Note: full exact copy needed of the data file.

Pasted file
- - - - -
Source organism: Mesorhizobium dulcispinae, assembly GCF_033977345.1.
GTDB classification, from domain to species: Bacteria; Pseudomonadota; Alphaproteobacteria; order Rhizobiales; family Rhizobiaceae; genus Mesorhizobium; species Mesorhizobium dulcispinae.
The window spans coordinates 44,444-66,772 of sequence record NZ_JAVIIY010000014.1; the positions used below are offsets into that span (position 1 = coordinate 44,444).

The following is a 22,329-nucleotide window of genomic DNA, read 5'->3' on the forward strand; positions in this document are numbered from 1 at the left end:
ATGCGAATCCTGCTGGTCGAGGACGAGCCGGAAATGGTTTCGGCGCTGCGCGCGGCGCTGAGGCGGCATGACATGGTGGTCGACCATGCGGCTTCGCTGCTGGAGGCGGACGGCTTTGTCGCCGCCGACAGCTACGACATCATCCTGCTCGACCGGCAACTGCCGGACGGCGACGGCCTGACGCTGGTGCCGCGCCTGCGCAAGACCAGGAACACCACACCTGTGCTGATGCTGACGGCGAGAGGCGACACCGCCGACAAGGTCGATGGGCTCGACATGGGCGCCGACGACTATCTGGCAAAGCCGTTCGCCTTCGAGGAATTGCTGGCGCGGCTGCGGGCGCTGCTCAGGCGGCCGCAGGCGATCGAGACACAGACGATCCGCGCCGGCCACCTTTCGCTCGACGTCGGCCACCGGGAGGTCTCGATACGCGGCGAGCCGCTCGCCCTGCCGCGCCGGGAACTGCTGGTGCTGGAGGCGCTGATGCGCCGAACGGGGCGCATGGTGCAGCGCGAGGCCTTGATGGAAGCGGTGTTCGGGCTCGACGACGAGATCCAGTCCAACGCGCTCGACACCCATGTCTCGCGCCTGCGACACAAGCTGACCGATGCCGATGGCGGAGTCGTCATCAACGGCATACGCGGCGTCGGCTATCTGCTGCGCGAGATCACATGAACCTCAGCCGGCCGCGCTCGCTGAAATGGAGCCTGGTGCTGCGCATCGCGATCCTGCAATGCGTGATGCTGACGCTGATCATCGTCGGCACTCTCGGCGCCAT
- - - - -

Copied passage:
Source organism: Mesorhizobium dulcispinae, assembly GCF_033977345.1.
GTDB classification, from domain to species: Bacteria; Pseudomonadota; Alphaproteobacteria; order Rhizobiales; family Rhizobiaceae; genus Mesorhizobium; species Mesorhizobium dulcispinae.
The window spans coordinates 44,444-66,772 of sequence record NZ_JAVIIY010000014.1; the positions used below are offsets into that span (position 1 = coordinate 44,444).

The following is a 22,329-nucleotide window of genomic DNA, read 5'->3' on the forward strand; positions in this document are numbered from 1 at the left end:
ATGCGAATCCTGCTGGTCGAGGACGAGCCGGAAATGGTTTCGGCGCTGCGCGCGGCGCTGAGGCGGCATGACATGGTGGTCGACCATGCGGCTTCGCTGCTGGAGGCGGACGGCTTTGTCGCCGCCGACAGCTACGACATCATCCTGCTCGACCGGCAACTGCCGGACGGCGACGGCCTGACGCTGGTGCCGCGCCTGCGCAAGACCAGGAACACCACACCTGTGCTGATGCTGACGGCGAGAGGCGACACCGCCGACAAGGTCGATGGGCTCGACATGGGCGCCGACGACTATCTGGCAAAGCCGTTCGCCTTCGAGGAATTGCTGGCGCGGCTGCGGGCGCTGCTCAGGCGGCCGCAGGCGATCGAGACACAGACGATCCGCGCCGGCCACCTTTCGCTCGACGTCGGCCACCGGGAGGTCTCGATACGCGGCGAGCCGCTCGCCCTGCCGCGCCGGGAACTGCTGGTGCTGGAGGCGCTGATGCGCCGAACGGGGCGCATGGTGCAGCGCGAGGCCTTGATGGAAGCGGTGTTCGGGCTCGACGACGAGATCCAGTCCAACGCGCTCGACACCCATGTCTCGCGCCTGCGACACAAGCTGACCGATGCCGATGGCGGAGTCGTCATCAACGGCATACGCGGCGTCGGCTATCTGCTGCGCGAGATCACATGAACCTCAGCCGGCCGCGCTCGCTGAAATGGAGCCTGGTGCTGCGCATCGCGATCCTGCAATGCGTGATGCTGACGCTGATCATCGTCGGCACTCTCGGCGCCAT